All in all this book was good. I think that if Leo weren’t the rake I wouldn’t have enjoyed it as much. The second Hathaway book I had no trouble picking up not having read the first; enough was explained to me in the beginning that I understood enough about the characters involved to get into the story. With this book, however, I think it’s a little harder to come in not having read the previous entries. I haven’t read the first or third ones so I’m not sure how much Leo and Catherine’s arguments and banter really get attention. This book starts off talking about how much the two hate each other but if you hadn’t read any other entries in the series, I’m not sure that’s believable. Almost immediately Leo is picturing her naked and wanting to sleep with her so it’s not like he’s unaware that his hatred is actually just passion. Catherine can’t stop thinking about kissing him once it happens and quickly their banter turns more playful than full of animosity. This strives to be “Taming of the Shrew” or Pride & Prejudice level love/hate but really you’re given recess pigtail pulling.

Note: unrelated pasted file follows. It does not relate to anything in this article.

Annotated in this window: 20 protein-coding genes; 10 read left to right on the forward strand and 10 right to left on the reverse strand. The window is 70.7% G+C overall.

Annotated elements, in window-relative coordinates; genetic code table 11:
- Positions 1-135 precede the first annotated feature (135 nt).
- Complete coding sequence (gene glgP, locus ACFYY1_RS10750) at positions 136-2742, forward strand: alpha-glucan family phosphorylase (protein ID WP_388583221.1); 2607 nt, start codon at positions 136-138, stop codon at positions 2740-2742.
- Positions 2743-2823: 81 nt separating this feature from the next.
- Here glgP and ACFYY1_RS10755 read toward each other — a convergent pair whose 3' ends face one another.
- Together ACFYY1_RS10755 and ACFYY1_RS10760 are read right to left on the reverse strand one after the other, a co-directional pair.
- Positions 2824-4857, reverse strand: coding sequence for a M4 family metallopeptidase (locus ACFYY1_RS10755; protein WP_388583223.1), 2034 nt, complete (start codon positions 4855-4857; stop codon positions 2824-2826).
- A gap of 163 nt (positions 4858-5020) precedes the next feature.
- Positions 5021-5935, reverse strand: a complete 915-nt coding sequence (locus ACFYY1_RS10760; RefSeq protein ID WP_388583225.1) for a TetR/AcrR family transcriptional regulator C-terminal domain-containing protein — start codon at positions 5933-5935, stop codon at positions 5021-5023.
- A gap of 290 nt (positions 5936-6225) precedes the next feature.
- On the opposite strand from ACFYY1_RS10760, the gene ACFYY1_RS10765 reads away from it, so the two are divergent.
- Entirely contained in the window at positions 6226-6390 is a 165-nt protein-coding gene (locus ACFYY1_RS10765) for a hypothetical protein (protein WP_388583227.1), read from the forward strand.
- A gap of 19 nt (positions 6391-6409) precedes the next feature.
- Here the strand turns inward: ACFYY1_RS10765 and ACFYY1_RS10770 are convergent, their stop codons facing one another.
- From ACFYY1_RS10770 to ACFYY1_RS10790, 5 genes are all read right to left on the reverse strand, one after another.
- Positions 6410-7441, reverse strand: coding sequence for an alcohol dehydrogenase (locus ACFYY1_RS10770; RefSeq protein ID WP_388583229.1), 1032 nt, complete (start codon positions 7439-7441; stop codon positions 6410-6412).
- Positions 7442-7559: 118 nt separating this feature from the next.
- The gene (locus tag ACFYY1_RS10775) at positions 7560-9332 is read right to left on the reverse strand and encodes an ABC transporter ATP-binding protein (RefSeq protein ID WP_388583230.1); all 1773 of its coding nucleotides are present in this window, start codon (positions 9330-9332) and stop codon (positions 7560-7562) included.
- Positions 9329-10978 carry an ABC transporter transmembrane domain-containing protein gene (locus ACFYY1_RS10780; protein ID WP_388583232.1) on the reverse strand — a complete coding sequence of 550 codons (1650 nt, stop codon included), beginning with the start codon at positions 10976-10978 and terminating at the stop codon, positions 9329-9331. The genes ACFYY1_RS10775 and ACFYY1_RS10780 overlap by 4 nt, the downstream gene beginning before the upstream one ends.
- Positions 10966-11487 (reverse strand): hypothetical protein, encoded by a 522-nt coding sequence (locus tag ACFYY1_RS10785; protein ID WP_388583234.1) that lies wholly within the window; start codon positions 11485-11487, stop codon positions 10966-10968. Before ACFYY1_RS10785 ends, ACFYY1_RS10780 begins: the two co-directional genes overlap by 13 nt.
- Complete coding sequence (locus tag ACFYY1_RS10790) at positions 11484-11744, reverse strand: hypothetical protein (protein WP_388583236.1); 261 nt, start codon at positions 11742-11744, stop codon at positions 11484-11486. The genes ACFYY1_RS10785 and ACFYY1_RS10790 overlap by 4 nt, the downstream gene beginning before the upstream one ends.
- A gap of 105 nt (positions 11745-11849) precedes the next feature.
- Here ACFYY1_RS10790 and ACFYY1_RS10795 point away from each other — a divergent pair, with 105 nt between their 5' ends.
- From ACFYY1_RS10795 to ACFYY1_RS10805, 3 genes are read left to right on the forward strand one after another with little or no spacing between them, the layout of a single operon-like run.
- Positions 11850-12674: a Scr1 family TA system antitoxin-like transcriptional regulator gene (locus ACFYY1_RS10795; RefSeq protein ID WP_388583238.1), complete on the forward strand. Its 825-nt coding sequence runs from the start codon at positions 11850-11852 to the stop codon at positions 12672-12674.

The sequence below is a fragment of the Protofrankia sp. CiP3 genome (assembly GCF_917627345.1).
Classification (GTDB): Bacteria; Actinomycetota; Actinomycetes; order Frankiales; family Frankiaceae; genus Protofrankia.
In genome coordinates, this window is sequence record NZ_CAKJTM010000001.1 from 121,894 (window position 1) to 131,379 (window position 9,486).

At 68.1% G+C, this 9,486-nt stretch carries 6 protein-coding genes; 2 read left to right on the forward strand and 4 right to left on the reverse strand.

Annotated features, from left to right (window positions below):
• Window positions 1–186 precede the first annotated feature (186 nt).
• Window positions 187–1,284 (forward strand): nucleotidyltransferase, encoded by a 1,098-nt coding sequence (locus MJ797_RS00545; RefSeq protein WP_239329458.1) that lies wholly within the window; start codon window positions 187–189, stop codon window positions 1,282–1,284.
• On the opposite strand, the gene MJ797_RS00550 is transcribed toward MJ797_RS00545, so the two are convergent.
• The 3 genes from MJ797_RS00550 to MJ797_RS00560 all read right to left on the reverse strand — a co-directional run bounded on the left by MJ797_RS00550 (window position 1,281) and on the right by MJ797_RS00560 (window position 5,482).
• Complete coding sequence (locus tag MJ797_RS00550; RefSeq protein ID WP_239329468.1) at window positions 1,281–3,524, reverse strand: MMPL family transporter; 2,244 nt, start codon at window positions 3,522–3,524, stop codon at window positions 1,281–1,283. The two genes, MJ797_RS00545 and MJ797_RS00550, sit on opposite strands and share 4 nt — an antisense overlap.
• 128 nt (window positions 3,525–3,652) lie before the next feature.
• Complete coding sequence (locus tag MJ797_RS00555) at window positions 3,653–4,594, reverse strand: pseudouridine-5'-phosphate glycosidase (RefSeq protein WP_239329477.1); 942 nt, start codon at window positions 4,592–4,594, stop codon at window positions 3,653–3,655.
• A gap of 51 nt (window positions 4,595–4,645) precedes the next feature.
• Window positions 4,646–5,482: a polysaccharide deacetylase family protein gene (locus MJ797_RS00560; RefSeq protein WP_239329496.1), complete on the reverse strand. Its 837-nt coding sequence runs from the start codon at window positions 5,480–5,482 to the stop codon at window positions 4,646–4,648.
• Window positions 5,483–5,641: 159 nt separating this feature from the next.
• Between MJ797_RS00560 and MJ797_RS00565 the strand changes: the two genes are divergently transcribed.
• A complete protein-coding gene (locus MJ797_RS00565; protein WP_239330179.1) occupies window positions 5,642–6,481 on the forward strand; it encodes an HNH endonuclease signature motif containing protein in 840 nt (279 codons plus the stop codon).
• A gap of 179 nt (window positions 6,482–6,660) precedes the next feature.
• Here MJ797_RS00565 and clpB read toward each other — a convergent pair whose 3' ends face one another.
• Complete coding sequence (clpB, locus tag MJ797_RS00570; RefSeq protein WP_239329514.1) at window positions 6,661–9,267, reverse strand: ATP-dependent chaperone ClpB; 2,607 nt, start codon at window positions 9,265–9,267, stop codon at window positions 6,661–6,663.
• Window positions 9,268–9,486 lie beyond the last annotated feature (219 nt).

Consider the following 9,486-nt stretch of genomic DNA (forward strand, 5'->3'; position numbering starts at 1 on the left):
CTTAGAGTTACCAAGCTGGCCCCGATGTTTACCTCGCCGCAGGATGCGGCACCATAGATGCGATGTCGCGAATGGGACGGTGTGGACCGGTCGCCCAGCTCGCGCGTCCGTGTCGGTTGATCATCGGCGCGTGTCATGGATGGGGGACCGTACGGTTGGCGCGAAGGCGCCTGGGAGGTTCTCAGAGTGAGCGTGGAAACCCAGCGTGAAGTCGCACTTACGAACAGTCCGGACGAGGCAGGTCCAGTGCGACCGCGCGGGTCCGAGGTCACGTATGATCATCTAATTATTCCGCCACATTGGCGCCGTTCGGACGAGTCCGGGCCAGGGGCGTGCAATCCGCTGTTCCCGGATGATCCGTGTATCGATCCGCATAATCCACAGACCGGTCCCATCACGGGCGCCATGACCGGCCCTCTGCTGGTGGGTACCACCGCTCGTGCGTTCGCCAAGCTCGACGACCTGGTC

Catherine’s history turns out to be sad and her hard edges soften. She holds her own against Leo for the most part and isn’t a drooping wallflower. Leo is of course charming and hot and there’s a lot of sexy time for these two. I’ve read two romances in the past week so it’s fresh in my mind: how come all these virgins are having all these orgasms? Where was that when I was younger? It’s not a big deal to me that the sex isn’t always super realistic, as it doesn’t reach 50 Shades proportions of ridiculousness and often involves unselfish lovers.
This Hathaway novel is fun and a decent read but I was hoping for a little more hate before all the love started happening. I’ll probably still read the others though. Beach trip’s coming soon so I’m gonna stock up.